What is Payment Tokenisation and How Does It Work?

In the midst of rising cybercrime and privacy breaches, tokenisation technology is helping businesses and their customers stay cyber-secure.

What is Payment Tokenisation and How Does It Work?

Imagine walking into a casino and throwing a wad of cash down at the blackjack table. It’s a premise fraught with security concerns, right? Instead, in a casino, cash is exchanged for poker chips. The chips act as a token for the money they’re exchanged for. Otherwise worthless, the chips only represent value in a specific setting under specific rules. 

This type of tokenisation model isn’t new, but it’s being used more recently in a digital sense to ensure the security of all the players in a payment transaction. Digital payment tokenisation allows merchants to move data between networks without actually exposing customers’ sensitive information.

This means high-level security that doesn’t add friction to the payment journey and stands strong against even sophisticated threats.

How Do Tokens Work?

Payment tokenisation substitutes sensitive customer data with a one-time alphanumeric ID that has no value or connection to the original data.

The ID – a digital ‘token’ – is automatically and randomly generated via an algorithm in real-time and is used to access, pass, transmit and retrieve customers’ information securely. This information could be their credit card number, bank account details or similar.

A card number of 1284 4321 8744 5678 is replaced with, 5f72gf38hfUm, for example.

The tokens themselves don’t contain any of this sensitive data. Like a poker chip, the only value they hold is in a specific setting and under specific rules, acting like a map explaining where a customer’s bank is storing this sensitive data within their own systems.

Tokens can only be opened after a transaction is complete. Outside of the system that they operate within, they are worthless, with no value or meaning. Even if a hacker managed to intercept a token while it was being used to process a payment, they wouldn’t be able to use it for any gain. 

Why Is Payment Tokenisation So Important?

Tokenisation helps protect businesses and customers from data theft and its resulting financial losses. It also means companies can achieve PCI DSS compliance by reducing the amount of account data stored in-house. 

The Payment Card Industry Data Security Standard (PCI DSS) is set of security standards designed to ensure that companies that accept, process, store or transmit credit card information maintain a secure environment. Tokenisation allows merchants to replace a customer’s Primary Account Number (PAN) information, so it can be safely stored and processed outside of a PCI DSS compliant environment. This means that sensitive data never reaches the merchant’s servers.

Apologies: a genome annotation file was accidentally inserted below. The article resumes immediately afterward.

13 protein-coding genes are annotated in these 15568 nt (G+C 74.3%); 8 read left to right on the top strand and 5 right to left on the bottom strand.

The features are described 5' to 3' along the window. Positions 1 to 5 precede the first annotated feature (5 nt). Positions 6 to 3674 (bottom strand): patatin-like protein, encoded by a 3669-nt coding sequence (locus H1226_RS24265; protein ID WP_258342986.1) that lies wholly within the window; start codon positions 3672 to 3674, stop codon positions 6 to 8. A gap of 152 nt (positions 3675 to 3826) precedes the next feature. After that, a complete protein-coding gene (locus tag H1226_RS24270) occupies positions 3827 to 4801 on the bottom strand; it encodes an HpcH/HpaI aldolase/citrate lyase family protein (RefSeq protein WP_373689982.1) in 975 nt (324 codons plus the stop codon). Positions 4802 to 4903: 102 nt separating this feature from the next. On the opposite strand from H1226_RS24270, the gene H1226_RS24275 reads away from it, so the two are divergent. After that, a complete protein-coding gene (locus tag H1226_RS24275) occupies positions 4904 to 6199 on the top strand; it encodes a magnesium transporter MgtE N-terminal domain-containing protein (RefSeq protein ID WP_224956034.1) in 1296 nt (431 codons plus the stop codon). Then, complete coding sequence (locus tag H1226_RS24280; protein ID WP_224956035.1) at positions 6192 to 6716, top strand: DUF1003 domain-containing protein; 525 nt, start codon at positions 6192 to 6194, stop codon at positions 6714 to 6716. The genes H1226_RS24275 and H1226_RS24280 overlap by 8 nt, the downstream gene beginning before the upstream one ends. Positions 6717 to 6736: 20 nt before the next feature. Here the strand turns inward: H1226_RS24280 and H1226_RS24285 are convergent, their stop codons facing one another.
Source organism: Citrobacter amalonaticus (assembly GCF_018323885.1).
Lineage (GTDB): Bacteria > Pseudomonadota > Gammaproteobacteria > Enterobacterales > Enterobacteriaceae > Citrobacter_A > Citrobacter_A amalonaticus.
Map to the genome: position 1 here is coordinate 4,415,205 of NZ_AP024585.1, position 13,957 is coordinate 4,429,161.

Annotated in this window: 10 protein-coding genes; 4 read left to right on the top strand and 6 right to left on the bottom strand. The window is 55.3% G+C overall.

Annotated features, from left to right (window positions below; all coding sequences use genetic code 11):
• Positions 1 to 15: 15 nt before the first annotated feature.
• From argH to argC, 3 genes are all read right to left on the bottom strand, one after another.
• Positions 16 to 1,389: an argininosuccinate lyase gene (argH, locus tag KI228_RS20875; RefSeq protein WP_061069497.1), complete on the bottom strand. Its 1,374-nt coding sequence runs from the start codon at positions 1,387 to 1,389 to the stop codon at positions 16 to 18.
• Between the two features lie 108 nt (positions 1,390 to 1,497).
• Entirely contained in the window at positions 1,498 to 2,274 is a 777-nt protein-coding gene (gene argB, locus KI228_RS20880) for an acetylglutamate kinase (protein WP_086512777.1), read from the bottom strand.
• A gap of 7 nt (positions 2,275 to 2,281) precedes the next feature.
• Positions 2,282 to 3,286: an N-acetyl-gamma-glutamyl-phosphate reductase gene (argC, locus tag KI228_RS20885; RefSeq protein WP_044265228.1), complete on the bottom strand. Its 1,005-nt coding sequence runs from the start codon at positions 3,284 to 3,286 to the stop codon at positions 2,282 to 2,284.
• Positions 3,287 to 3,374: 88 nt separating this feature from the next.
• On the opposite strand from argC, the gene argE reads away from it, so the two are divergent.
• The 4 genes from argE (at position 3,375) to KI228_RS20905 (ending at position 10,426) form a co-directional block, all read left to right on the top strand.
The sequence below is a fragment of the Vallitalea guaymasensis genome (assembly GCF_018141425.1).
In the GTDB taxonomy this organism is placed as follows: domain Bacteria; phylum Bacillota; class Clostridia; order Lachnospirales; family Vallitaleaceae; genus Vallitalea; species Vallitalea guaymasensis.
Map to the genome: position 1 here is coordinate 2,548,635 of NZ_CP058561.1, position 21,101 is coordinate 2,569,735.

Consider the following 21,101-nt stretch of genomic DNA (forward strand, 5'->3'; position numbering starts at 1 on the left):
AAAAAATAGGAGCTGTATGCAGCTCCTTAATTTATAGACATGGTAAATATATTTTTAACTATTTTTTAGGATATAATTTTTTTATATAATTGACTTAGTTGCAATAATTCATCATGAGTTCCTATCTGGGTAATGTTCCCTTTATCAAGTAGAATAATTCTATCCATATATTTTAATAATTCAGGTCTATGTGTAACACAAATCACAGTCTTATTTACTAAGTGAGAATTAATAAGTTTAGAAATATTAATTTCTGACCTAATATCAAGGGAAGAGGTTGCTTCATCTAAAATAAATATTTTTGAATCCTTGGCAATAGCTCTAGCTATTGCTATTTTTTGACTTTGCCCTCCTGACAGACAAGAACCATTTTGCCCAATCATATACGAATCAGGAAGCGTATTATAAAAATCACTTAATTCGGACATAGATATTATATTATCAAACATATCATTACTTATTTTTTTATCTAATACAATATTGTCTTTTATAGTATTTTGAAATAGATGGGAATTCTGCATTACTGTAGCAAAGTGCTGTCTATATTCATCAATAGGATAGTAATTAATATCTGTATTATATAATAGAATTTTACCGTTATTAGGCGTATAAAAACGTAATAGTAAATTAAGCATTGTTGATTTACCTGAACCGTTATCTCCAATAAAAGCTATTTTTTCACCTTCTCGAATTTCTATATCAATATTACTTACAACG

According to Visa, tokenisation can reduce fraud by an average of 26% without creating additional payment friction.

The Benefits of Tokenisation

Tokenization boosts payment security significantly. It’s a reliable way to protect payment information from both outside digital hackers and potential internal problems. In more detail, the main benefits are: 

Increased security: Even if hackers are able to obtain tokenisation payment data, they cannot use the stolen tokens to pay online since they are unable to link the token to payment information stored securely by the payment partner.

Seamless CX: Increased security doesn’t need to mean friction in a customer’s purchase journey. Tokenisation allows merchants to offer customers the chance to securely save payment details, so that when making future payments, they don’t need to reenter data like card numbers and account information. Fewer clicks and therefore a shorter journey is proven to increase conversion rates and brand loyalty. 


The ability to recognise more legitimate repeat customers is proven to lift conversion rates by an average of 2.2%.

Reduced risks and costs: Because tokenisation reduces a business’s exposure to sensitive data, achieving PCI DSS compliance is more manageable and cost-effective. By not storing, processing, or transmitting cardholder data unless required for business, legal, or regulatory purposes, fraud risks and storage costs are reduced significantly. If the data isn’t there, it can’t be stolen. And with the average cost of a data breach reaching record highs of US$4.35 million in 2022, it’s easy to see why risk reduction is of such significance.

Tokenisation Vs. Encryption

Tokenisation replaces sensitive data with a token, while encryption encrypts or encodes the data so that it’s only hidden until the code is broken or decoded. 

“In simple terms, tokenisation cannot be cracked. Encryption can be cracked. For these reasons alone, tokenisation deserves a closer examination for its potential role in data security and in ensuring compliance with data protection regulations, such as PCI DSS, GDPR and CCPA/CPRA.”

Security Week

In summary, tokenisation is key to ensuring the type of seamless ecommerce experience that consumers and businesses expect in our increasingly digital world. With fewer clicks and less friction, customers can enjoy a speedy checkout that still remains secure and compliant with data security regulations.  

To find out more about Techcap’s security measures and how our BaaS model facilitates seamless payments, contact us today.


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